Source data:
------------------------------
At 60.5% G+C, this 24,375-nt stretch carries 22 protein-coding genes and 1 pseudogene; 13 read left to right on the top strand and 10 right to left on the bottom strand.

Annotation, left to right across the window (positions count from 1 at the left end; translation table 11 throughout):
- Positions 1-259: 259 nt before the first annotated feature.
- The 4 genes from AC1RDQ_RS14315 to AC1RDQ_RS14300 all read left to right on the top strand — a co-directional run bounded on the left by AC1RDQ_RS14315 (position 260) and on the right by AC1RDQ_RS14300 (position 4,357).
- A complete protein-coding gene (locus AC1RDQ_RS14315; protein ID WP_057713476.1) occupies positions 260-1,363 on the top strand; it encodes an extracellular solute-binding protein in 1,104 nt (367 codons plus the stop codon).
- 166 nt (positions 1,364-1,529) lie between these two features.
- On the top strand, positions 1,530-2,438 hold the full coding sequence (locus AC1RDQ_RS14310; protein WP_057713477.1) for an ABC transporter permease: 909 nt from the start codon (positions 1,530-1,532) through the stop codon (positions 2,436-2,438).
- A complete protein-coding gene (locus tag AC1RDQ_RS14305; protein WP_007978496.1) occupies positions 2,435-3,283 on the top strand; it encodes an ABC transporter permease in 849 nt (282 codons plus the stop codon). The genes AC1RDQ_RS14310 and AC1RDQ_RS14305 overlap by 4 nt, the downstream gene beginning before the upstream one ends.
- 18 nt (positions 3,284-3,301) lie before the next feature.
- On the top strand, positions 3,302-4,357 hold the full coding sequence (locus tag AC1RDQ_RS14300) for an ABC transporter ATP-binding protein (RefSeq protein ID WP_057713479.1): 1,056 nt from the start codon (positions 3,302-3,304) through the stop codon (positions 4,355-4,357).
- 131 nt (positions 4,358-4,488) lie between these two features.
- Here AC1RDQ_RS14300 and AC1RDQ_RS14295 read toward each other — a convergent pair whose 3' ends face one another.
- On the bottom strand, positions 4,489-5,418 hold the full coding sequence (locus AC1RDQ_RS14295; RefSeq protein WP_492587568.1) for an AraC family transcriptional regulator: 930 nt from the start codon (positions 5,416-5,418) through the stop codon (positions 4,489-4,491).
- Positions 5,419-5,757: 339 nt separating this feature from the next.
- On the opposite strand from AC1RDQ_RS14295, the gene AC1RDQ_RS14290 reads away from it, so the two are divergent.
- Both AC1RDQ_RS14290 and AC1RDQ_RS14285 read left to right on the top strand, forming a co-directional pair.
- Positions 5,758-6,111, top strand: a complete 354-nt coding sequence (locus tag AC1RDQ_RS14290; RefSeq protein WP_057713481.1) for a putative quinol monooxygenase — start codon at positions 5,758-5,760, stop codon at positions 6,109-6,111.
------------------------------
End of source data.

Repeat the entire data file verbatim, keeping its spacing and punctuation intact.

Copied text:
At 60.5% G+C, this 24,375-nt stretch carries 22 protein-coding genes and 1 pseudogene; 13 read left to right on the top strand and 10 right to left on the bottom strand.

Annotation, left to right across the window (positions count from 1 at the left end; translation table 11 throughout):
- Positions 1-259: 259 nt before the first annotated feature.
- The 4 genes from AC1RDQ_RS14315 to AC1RDQ_RS14300 all read left to right on the top strand — a co-directional run bounded on the left by AC1RDQ_RS14315 (position 260) and on the right by AC1RDQ_RS14300 (position 4,357).
- A complete protein-coding gene (locus AC1RDQ_RS14315; protein ID WP_057713476.1) occupies positions 260-1,363 on the top strand; it encodes an extracellular solute-binding protein in 1,104 nt (367 codons plus the stop codon).
- 166 nt (positions 1,364-1,529) lie between these two features.
- On the top strand, positions 1,530-2,438 hold the full coding sequence (locus AC1RDQ_RS14310; protein WP_057713477.1) for an ABC transporter permease: 909 nt from the start codon (positions 1,530-1,532) through the stop codon (positions 2,436-2,438).
- A complete protein-coding gene (locus tag AC1RDQ_RS14305; protein WP_007978496.1) occupies positions 2,435-3,283 on the top strand; it encodes an ABC transporter permease in 849 nt (282 codons plus the stop codon). The genes AC1RDQ_RS14310 and AC1RDQ_RS14305 overlap by 4 nt, the downstream gene beginning before the upstream one ends.
- 18 nt (positions 3,284-3,301) lie before the next feature.
- On the top strand, positions 3,302-4,357 hold the full coding sequence (locus tag AC1RDQ_RS14300) for an ABC transporter ATP-binding protein (RefSeq protein ID WP_057713479.1): 1,056 nt from the start codon (positions 3,302-3,304) through the stop codon (positions 4,355-4,357).
- 131 nt (positions 4,358-4,488) lie between these two features.
- Here AC1RDQ_RS14300 and AC1RDQ_RS14295 read toward each other — a convergent pair whose 3' ends face one another.
- On the bottom strand, positions 4,489-5,418 hold the full coding sequence (locus AC1RDQ_RS14295; RefSeq protein WP_492587568.1) for an AraC family transcriptional regulator: 930 nt from the start codon (positions 5,416-5,418) through the stop codon (positions 4,489-4,491).
- Positions 5,419-5,757: 339 nt separating this feature from the next.
- On the opposite strand from AC1RDQ_RS14295, the gene AC1RDQ_RS14290 reads away from it, so the two are divergent.
- Both AC1RDQ_RS14290 and AC1RDQ_RS14285 read left to right on the top strand, forming a co-directional pair.
- Positions 5,758-6,111, top strand: a complete 354-nt coding sequence (locus tag AC1RDQ_RS14290; RefSeq protein WP_057713481.1) for a putative quinol monooxygenase — start codon at positions 5,758-5,760, stop codon at positions 6,109-6,111.